Hildur Ýr Jónsdóttir (b. 1976) graduated with a BA degree from the jewellery department of the Gerrit Rietveld Academy, Amsterdam, in 2006. In her work, she looks into the possibilities of specific materials and textures, showing great consideration for each unique process that is marked by immediacy and an element of surprise. For instance, a layer of copper grows on the pieces through a process that allows for an organic result that bears semblance to nature itself. The pieces can be worn on the body, but comfort is not Hildur Ýr’s main concern, as she prioritises the unity of the object, with regard to things like the clasps or hooks for example.

James Merry (b. 1982) is a visual artist from the United Kingdom, now living in Iceland where he has worked with Björk since 2009 as a frequent collaborator and co-creative director on her visual output. He is primarily known for his hand embroidery and mask-making and he has collaborated with institutions such as the V&A, The Royal School of Needlework and Gucci, as well as artists like Tim Walker, Tilda Swinton and Iris van Herpen.

Katla Karlsdóttir (b. 1996) studied art at Paris College of Art before going on to study goldsmithing and modern jewellery-making at the Royal Academy of Fine Arts in Antwerp, Belgium. Since 2020 she has been making jewellery under the brand name KATLA STUDIO. She works with noble metals and natural stones which show very clearly how Icelandic nature influences her craft. She also uses recycled materials such as old smartphone screens that she repurposes so that they resemble natural materials like shells, pearls and fine stones. Her work then questions modern consumerism – calling upon people to take a moment to consider their personal consumption and reassess the important things in life.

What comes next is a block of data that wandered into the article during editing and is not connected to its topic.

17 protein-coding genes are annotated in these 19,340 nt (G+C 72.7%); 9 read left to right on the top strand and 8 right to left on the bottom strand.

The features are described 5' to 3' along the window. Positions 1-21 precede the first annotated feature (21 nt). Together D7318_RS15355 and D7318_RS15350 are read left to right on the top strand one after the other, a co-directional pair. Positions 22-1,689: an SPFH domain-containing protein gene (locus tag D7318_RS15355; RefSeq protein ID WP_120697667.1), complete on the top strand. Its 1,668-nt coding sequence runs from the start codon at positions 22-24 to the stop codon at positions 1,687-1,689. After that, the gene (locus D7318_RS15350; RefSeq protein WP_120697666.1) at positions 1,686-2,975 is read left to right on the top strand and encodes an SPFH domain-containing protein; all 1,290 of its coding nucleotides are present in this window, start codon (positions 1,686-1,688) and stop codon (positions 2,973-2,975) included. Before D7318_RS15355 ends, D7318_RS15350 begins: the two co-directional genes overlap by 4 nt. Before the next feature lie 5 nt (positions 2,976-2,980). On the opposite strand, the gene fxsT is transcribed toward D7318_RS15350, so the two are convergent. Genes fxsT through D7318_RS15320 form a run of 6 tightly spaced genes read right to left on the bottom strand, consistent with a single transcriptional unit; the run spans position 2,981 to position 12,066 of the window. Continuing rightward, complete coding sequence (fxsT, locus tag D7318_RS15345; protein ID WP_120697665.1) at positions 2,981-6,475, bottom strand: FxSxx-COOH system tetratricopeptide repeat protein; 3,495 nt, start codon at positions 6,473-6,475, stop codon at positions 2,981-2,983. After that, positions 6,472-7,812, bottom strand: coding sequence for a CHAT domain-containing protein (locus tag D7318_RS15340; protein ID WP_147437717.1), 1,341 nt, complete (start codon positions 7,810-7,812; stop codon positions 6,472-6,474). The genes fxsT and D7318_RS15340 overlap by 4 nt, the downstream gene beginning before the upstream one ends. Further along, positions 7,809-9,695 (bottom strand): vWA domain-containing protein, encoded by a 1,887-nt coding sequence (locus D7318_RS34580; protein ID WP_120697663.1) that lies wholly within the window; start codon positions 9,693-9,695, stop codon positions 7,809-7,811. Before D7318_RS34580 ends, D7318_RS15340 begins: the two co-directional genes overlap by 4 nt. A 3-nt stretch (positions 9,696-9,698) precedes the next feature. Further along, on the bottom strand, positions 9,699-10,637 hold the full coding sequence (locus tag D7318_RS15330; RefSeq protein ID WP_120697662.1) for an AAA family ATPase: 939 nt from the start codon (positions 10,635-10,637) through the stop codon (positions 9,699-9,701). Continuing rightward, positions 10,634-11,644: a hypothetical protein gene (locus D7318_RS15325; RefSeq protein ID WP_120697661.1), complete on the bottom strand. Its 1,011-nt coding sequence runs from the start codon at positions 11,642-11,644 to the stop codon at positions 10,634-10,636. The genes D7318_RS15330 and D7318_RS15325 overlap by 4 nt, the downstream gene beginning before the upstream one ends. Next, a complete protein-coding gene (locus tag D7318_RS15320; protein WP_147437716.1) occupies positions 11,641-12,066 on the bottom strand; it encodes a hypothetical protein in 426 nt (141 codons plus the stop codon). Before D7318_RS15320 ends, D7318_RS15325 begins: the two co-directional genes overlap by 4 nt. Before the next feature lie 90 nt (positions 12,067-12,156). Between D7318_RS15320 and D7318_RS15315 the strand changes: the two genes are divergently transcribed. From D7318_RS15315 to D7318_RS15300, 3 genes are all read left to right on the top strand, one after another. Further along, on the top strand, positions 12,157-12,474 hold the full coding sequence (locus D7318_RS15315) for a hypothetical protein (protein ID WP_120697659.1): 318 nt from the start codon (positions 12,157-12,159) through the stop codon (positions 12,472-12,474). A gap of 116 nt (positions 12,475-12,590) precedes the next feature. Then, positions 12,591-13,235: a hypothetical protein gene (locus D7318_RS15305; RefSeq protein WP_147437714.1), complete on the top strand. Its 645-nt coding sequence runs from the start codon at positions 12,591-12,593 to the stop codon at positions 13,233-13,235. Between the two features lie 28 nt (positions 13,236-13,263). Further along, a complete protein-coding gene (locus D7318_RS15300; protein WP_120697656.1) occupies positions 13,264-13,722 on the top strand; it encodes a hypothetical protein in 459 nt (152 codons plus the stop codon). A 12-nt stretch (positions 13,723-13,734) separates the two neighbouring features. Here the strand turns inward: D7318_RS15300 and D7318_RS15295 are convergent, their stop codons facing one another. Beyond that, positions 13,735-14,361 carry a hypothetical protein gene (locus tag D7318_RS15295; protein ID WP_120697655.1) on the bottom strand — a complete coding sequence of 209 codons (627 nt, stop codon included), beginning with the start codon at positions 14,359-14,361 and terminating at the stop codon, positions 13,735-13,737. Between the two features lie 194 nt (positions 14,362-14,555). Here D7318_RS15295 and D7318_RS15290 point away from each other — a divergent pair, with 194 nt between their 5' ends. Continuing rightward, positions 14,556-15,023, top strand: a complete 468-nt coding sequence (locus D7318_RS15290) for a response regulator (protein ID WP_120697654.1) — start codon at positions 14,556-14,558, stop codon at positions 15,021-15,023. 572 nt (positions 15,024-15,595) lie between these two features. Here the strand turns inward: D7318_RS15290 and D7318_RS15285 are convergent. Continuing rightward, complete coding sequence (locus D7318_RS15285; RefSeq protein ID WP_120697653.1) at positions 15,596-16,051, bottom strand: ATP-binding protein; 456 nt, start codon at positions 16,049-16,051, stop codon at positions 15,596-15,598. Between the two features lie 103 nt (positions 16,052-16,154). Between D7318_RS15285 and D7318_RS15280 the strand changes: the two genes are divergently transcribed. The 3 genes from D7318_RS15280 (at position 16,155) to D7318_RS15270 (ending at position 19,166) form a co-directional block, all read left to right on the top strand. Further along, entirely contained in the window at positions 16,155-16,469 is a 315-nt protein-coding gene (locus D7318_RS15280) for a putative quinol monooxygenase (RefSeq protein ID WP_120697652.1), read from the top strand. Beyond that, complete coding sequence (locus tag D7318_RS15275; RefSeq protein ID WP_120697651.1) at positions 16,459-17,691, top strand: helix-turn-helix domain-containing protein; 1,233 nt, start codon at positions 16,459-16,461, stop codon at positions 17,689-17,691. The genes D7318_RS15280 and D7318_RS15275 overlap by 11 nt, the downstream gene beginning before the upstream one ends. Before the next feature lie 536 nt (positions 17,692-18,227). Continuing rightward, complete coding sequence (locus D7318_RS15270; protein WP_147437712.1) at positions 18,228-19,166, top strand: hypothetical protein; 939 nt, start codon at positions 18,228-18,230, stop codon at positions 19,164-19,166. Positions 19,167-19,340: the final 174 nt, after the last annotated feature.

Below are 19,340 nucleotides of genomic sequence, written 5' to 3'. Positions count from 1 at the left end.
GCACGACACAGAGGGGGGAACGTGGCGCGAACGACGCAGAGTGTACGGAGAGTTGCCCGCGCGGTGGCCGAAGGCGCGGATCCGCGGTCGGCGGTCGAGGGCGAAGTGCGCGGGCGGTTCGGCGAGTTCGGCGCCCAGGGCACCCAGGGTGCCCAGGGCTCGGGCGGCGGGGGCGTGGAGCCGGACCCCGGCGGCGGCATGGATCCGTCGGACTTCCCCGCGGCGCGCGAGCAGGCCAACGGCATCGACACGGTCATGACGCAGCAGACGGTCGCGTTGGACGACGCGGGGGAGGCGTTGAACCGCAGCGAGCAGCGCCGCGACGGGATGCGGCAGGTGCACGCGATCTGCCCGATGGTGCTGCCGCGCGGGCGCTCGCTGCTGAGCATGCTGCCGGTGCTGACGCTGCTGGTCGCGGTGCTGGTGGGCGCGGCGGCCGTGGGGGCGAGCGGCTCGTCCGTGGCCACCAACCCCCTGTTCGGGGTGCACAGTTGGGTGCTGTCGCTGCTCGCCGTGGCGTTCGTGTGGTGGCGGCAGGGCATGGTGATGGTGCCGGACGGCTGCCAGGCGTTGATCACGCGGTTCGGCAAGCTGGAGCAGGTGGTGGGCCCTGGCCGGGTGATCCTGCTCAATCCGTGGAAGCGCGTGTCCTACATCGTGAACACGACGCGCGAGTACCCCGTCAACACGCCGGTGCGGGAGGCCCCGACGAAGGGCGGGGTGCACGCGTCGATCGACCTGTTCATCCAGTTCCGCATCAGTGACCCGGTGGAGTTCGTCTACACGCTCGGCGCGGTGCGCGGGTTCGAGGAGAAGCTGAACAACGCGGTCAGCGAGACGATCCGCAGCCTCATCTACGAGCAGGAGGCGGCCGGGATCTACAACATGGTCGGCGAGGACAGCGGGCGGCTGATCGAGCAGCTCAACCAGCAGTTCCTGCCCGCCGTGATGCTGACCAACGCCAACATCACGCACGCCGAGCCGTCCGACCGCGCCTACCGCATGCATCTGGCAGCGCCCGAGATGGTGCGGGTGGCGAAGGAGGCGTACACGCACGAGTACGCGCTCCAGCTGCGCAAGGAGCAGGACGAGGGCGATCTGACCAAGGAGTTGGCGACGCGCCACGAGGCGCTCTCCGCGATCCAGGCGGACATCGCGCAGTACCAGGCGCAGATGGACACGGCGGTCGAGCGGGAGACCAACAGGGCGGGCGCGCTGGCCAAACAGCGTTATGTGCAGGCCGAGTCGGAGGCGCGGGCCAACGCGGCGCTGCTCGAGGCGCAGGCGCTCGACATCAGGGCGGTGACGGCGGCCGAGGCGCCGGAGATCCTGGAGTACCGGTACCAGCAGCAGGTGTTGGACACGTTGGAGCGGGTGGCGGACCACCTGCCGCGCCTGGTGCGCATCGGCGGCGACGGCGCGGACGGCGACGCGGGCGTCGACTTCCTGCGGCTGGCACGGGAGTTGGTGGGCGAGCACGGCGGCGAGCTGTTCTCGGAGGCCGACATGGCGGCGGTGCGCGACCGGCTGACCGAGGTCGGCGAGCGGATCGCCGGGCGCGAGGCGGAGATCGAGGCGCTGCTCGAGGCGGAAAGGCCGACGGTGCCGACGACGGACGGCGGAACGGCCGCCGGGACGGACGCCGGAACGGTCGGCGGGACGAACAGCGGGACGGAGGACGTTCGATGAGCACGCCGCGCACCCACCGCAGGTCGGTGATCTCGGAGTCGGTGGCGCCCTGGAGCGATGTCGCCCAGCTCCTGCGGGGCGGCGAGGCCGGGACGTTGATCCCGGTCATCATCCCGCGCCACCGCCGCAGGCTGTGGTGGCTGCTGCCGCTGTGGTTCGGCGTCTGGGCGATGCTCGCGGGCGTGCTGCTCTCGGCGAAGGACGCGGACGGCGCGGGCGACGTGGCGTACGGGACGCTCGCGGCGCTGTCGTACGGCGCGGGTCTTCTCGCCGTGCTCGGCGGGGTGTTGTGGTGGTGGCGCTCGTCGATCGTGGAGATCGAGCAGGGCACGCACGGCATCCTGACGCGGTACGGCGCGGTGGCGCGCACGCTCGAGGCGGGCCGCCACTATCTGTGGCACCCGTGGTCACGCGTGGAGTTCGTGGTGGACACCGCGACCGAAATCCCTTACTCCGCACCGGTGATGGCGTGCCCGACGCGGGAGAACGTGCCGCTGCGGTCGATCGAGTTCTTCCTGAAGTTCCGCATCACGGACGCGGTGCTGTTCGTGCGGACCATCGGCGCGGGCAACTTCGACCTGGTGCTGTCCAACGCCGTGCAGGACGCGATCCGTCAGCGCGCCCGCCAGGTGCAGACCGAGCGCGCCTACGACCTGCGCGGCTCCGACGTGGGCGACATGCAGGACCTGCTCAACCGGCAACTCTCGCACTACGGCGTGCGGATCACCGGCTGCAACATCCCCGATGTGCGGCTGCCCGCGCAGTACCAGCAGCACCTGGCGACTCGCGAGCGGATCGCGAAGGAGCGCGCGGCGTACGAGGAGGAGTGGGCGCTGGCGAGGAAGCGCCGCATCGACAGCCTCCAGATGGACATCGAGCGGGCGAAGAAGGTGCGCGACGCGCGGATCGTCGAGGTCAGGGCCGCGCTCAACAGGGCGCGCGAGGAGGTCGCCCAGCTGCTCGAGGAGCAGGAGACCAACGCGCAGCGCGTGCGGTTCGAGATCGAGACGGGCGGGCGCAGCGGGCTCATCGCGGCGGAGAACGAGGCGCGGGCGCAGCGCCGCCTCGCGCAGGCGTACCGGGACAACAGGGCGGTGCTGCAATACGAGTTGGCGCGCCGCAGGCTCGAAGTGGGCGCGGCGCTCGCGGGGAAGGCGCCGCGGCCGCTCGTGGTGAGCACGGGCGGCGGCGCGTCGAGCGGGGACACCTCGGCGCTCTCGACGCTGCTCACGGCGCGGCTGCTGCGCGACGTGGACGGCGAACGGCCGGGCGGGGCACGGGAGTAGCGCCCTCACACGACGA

Kjartan Örn Kjartansson (b. 1967) is the owner of jewellery workshop and store Orr, located in downtown Reykjavík, but the store is a popular stop among tourists visiting Iceland, in particular. On that note, Orr was designated the Tourist Shop of the Year in 2016 for having a positive effect on the tourism industry in Iceland. Kjartan himself is well known for his original designs, working in an interesting and playful way with scale, movement and colour, for example.

Marta Staworowska (b. 1985) is a trained landscape architect, art historian and goldsmith. Before moving to Iceland six years ago, she worked for the Polish army, being stationed in Afghanistan. She graduated earlier this year as a goldsmith from the Technical College Reykjavík and currently works at Aurum as a goldsmith. Dóra Jónsdóttir, a filigree master, introduced Marta to the craft and encouraged her to pursue studies in goldsmithing. Filigree is the common thread in Marta’s works. This technique can be traced back to Ancient Egypt, Greece and Rome. To this day, designers like Marta continue to explore this delicate craftsmanship in contemporary jewellery.